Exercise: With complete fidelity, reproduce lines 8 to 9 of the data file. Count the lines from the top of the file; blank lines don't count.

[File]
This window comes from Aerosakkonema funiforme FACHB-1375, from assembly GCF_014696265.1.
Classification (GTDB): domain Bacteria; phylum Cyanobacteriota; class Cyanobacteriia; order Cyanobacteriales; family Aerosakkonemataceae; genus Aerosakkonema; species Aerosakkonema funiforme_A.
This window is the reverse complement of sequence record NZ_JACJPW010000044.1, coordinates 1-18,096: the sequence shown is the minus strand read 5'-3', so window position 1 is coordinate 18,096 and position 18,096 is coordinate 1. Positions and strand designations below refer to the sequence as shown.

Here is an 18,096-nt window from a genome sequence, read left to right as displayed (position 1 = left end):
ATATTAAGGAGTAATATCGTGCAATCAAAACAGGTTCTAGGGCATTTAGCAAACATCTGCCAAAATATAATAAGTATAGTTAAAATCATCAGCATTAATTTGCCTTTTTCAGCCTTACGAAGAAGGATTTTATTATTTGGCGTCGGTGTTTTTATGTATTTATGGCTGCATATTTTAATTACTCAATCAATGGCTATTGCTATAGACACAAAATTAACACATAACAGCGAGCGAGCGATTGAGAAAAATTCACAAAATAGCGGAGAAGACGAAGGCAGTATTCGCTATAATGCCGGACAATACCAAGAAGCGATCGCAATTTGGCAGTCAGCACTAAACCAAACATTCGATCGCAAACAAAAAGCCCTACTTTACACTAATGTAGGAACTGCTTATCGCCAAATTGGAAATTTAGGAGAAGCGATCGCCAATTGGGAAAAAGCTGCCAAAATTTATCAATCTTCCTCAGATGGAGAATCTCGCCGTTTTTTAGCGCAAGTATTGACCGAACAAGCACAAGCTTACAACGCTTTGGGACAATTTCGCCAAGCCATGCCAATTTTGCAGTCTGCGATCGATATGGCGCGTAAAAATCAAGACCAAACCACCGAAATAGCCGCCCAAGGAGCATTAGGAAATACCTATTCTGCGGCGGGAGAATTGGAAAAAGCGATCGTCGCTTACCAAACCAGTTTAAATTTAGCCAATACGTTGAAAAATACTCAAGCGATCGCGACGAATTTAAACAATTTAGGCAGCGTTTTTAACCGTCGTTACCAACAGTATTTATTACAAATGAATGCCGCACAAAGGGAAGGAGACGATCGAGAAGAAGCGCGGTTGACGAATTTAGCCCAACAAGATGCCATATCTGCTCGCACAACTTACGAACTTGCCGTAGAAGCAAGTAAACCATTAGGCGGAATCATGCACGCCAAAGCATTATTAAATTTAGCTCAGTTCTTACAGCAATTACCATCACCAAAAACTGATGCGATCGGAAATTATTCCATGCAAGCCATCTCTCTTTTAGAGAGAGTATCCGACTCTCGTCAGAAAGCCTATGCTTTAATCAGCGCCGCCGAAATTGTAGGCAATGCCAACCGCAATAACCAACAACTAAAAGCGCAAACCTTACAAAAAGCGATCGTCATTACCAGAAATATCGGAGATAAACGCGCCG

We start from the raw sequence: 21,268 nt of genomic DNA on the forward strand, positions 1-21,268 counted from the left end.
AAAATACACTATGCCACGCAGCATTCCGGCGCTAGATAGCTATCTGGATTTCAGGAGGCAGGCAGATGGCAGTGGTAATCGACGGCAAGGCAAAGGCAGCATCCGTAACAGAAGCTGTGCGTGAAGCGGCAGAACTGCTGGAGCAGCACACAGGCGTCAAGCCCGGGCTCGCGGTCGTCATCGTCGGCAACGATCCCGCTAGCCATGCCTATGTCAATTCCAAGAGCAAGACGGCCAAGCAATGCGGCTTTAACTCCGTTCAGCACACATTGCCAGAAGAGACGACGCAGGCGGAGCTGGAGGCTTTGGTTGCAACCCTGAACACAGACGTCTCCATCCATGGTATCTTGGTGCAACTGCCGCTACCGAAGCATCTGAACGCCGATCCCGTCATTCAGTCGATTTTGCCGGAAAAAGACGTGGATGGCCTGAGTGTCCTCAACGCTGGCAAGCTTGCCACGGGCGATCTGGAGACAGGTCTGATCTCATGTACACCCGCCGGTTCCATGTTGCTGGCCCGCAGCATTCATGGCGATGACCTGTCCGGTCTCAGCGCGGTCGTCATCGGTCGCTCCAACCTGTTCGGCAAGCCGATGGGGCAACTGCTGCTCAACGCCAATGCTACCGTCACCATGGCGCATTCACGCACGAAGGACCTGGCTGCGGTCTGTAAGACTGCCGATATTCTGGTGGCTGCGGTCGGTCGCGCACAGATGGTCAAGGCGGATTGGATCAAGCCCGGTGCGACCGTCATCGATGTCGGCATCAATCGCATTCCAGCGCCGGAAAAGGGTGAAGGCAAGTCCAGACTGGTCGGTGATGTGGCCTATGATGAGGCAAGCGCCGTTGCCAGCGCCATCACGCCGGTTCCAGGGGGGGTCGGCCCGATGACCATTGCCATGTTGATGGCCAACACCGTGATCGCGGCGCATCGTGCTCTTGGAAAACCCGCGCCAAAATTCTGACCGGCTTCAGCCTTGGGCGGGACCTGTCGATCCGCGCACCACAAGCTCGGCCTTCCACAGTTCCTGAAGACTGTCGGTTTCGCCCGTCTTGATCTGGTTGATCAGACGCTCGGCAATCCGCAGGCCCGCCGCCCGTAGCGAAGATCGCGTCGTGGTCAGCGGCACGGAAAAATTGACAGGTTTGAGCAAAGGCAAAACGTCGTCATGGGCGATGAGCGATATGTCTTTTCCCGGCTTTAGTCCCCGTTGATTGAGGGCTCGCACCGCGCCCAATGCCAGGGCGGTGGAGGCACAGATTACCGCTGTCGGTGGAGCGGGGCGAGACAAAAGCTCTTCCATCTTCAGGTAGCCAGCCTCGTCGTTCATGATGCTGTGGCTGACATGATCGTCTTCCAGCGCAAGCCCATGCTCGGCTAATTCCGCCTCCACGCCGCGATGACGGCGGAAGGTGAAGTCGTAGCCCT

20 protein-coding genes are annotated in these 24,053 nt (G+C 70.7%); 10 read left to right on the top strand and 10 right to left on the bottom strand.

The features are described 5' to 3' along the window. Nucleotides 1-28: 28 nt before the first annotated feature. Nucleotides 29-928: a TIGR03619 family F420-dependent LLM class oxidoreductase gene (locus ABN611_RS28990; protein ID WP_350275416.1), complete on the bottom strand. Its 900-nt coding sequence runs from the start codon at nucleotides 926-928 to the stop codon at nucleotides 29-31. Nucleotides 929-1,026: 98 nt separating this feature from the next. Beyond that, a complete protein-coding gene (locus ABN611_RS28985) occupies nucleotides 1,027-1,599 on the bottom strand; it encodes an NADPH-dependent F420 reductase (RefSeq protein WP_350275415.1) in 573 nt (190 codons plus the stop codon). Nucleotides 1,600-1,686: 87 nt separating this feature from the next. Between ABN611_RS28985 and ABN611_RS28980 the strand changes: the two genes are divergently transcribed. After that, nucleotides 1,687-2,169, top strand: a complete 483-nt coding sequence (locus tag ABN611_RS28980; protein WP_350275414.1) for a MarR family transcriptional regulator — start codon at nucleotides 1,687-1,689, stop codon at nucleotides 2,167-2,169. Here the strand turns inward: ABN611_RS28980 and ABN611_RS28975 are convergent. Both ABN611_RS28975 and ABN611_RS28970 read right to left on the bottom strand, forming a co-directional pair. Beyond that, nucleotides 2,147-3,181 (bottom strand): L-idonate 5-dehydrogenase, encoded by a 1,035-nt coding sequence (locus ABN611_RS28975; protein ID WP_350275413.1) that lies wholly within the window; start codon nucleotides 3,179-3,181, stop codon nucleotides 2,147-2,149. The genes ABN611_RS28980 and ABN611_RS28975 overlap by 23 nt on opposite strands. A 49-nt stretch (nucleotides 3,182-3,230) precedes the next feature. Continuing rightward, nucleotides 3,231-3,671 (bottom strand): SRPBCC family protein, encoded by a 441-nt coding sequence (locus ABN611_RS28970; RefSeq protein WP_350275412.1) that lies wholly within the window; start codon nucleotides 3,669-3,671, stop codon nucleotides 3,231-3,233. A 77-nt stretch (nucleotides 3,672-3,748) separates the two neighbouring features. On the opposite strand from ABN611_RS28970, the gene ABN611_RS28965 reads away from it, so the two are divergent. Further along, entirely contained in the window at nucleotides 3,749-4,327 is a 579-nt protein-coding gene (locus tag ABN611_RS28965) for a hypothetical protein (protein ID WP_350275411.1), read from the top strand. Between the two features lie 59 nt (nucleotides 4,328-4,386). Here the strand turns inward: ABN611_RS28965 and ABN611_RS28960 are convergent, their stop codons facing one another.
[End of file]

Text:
20 protein-coding genes are annotated in these 24,053 nt (G+C 70.7%); 10 read left to right on the top strand and 10 right to left on the bottom strand.

The features are described 5' to 3' along the window. Nucleotides 1-28: 28 nt before the first annotated feature. Nucleotides 29-928: a TIGR03619 family F420-dependent LLM class oxidoreductase gene (locus ABN611_RS28990; protein ID WP_350275416.1), complete on the bottom strand. Its 900-nt coding sequence runs from the start codon at nucleotides 926-928 to the stop codon at nucleotides 29-31. Nucleotides 929-1,026: 98 nt separating this feature from the next. Beyond that, a complete protein-coding gene (locus ABN611_RS28985) occupies nucleotides 1,027-1,599 on the bottom strand; it encodes an NADPH-dependent F420 reductase (RefSeq protein WP_350275415.1) in 573 nt (190 codons plus the stop codon). Nucleotides 1,600-1,686: 87 nt separating this feature from the next. Between ABN611_RS28985 and ABN611_RS28980 the strand changes: the two genes are divergently transcribed. After that, nucleotides 1,687-2,169, top strand: a complete 483-nt coding sequence (locus tag ABN611_RS28980; protein WP_350275414.1) for a MarR family transcriptional regulator — start codon at nucleotides 1,687-1,689, stop codon at nucleotides 2,167-2,169. Here the strand turns inward: ABN611_RS28980 and ABN611_RS28975 are convergent. Both ABN611_RS28975 and ABN611_RS28970 read right to left on the bottom strand, forming a co-directional pair. Beyond that, nucleotides 2,147-3,181 (bottom strand): L-idonate 5-dehydrogenase, encoded by a 1,035-nt coding sequence (locus ABN611_RS28975; protein ID WP_350275413.1) that lies wholly within the window; start codon nucleotides 3,179-3,181, stop codon nucleotides 2,147-2,149. The genes ABN611_RS28980 and ABN611_RS28975 overlap by 23 nt on opposite strands. A 49-nt stretch (nucleotides 3,182-3,230) precedes the next feature. Continuing rightward, nucleotides 3,231-3,671 (bottom strand): SRPBCC family protein, encoded by a 441-nt coding sequence (locus ABN611_RS28970; RefSeq protein WP_350275412.1) that lies wholly within the window; start codon nucleotides 3,669-3,671, stop codon nucleotides 3,231-3,233. A 77-nt stretch (nucleotides 3,672-3,748) separates the two neighbouring features. On the opposite strand from ABN611_RS28970, the gene ABN611_RS28965 reads away from it, so the two are divergent. Further along, entirely contained in the window at nucleotides 3,749-4,327 is a 579-nt protein-coding gene (locus tag ABN611_RS28965) for a hypothetical protein (protein ID WP_350275411.1), read from the top strand. Between the two features lie 59 nt (nucleotides 4,328-4,386). Here the strand turns inward: ABN611_RS28965 and ABN611_RS28960 are convergent, their stop codons facing one another.